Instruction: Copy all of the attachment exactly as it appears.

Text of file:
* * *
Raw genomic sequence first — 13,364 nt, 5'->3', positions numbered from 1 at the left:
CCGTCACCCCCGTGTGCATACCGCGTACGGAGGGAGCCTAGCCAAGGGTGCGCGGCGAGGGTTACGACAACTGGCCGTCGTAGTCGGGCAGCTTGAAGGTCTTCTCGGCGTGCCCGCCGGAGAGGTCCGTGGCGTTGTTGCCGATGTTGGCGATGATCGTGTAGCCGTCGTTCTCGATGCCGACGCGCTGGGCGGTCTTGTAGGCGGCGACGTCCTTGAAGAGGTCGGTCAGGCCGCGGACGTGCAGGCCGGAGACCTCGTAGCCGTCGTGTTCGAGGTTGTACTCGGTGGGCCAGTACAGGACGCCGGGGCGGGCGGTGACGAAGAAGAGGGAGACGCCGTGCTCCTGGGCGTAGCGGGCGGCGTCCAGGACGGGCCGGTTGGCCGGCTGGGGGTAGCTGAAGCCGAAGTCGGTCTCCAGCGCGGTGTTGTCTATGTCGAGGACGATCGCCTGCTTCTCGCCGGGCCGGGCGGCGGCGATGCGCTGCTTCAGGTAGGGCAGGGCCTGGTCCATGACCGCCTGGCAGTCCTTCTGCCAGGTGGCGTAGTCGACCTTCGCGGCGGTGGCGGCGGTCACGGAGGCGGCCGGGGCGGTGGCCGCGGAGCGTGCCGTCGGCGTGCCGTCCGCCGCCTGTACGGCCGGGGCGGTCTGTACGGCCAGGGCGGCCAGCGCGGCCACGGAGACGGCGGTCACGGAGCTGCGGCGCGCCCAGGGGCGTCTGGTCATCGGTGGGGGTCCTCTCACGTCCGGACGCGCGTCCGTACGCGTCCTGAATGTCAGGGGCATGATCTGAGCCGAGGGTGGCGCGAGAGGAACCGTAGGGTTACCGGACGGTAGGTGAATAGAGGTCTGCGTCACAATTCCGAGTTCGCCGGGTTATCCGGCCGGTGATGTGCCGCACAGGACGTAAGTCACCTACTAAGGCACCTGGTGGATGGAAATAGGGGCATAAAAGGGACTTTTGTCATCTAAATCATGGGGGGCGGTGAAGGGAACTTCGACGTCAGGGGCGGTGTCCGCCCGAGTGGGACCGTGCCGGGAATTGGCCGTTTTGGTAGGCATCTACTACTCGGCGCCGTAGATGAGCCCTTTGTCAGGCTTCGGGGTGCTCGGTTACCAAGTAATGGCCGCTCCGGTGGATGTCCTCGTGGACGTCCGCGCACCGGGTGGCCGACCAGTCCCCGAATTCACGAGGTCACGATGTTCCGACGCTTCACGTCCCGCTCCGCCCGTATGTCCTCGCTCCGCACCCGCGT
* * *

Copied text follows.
Raw genomic sequence first — 13,364 nt, 5'->3', positions numbered from 1 at the left:
CCGTCACCCCCGTGTGCATACCGCGTACGGAGGGAGCCTAGCCAAGGGTGCGCGGCGAGGGTTACGACAACTGGCCGTCGTAGTCGGGCAGCTTGAAGGTCTTCTCGGCGTGCCCGCCGGAGAGGTCCGTGGCGTTGTTGCCGATGTTGGCGATGATCGTGTAGCCGTCGTTCTCGATGCCGACGCGCTGGGCGGTCTTGTAGGCGGCGACGTCCTTGAAGAGGTCGGTCAGGCCGCGGACGTGCAGGCCGGAGACCTCGTAGCCGTCGTGTTCGAGGTTGTACTCGGTGGGCCAGTACAGGACGCCGGGGCGGGCGGTGACGAAGAAGAGGGAGACGCCGTGCTCCTGGGCGTAGCGGGCGGCGTCCAGGACGGGCCGGTTGGCCGGCTGGGGGTAGCTGAAGCCGAAGTCGGTCTCCAGCGCGGTGTTGTCTATGTCGAGGACGATCGCCTGCTTCTCGCCGGGCCGGGCGGCGGCGATGCGCTGCTTCAGGTAGGGCAGGGCCTGGTCCATGACCGCCTGGCAGTCCTTCTGCCAGGTGGCGTAGTCGACCTTCGCGGCGGTGGCGGCGGTCACGGAGGCGGCCGGGGCGGTGGCCGCGGAGCGTGCCGTCGGCGTGCCGTCCGCCGCCTGTACGGCCGGGGCGGTCTGTACGGCCAGGGCGGCCAGCGCGGCCACGGAGACGGCGGTCACGGAGCTGCGGCGCGCCCAGGGGCGTCTGGTCATCGGTGGGGGTCCTCTCACGTCCGGACGCGCGTCCGTACGCGTCCTGAATGTCAGGGGCATGATCTGAGCCGAGGGTGGCGCGAGAGGAACCGTAGGGTTACCGGACGGTAGGTGAATAGAGGTCTGCGTCACAATTCCGAGTTCGCCGGGTTATCCGGCCGGTGATGTGCCGCACAGGACGTAAGTCACCTACTAAGGCACCTGGTGGATGGAAATAGGGGCATAAAAGGGACTTTTGTCATCTAAATCATGGGGGGCGGTGAAGGGAACTTCGACGTCAGGGGCGGTGTCCGCCCGAGTGGGACCGTGCCGGGAATTGGCCGTTTTGGTAGGCATCTACTACTCGGCGCCGTAGATGAGCCCTTTGTCAGGCTTCGGGGTGCTCGGTTACCAAGTAATGGCCGCTCCGGTGGATGTCCTCGTGGACGTCCGCGCACCGGGTGGCCGACCAGTCCCCGAATTCACGAGGTCACGATGTTCCGACGCTTCACGTCCCGCTCCGCCCGTATGTCCTCGCTCCGCACCCGCGT